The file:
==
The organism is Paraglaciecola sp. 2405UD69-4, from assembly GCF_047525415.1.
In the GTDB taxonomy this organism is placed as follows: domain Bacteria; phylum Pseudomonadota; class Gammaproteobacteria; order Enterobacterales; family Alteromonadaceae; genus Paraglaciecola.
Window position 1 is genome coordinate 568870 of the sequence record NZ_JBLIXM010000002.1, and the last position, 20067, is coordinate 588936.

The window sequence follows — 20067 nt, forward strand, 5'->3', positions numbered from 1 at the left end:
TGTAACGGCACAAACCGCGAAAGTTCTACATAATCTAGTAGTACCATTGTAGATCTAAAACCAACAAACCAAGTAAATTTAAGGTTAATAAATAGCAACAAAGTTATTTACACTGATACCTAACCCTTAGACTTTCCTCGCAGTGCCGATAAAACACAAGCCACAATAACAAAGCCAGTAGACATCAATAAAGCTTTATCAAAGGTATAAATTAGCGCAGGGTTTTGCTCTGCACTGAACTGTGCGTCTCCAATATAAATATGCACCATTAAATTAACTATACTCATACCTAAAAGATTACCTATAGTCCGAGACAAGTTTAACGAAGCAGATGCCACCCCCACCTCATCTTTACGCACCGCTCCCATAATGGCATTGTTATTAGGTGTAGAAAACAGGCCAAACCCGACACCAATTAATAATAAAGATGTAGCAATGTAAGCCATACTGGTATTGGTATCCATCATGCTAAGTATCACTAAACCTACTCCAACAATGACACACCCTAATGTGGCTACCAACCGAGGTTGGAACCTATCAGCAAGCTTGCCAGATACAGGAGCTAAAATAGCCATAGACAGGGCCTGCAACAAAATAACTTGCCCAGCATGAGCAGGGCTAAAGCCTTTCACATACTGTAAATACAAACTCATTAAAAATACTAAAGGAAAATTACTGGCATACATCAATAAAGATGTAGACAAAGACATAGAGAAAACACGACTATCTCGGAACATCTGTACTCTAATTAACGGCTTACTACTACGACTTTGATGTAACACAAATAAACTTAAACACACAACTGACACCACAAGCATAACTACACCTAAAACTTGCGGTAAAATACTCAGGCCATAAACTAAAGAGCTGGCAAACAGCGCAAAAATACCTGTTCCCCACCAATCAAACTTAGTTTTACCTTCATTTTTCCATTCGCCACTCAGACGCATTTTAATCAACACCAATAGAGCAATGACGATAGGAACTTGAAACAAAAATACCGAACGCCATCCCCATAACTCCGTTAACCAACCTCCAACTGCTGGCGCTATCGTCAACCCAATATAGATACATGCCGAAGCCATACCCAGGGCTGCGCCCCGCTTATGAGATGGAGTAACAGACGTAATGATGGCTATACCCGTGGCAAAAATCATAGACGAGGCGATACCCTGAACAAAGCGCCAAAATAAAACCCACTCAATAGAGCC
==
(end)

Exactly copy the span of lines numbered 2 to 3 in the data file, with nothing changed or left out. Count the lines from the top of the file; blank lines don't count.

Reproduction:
In the GTDB taxonomy this organism is placed as follows: domain Bacteria; phylum Pseudomonadota; class Gammaproteobacteria; order Enterobacterales; family Alteromonadaceae; genus Paraglaciecola.
Window position 1 is genome coordinate 568870 of the sequence record NZ_JBLIXM010000002.1, and the last position, 20067, is coordinate 588936.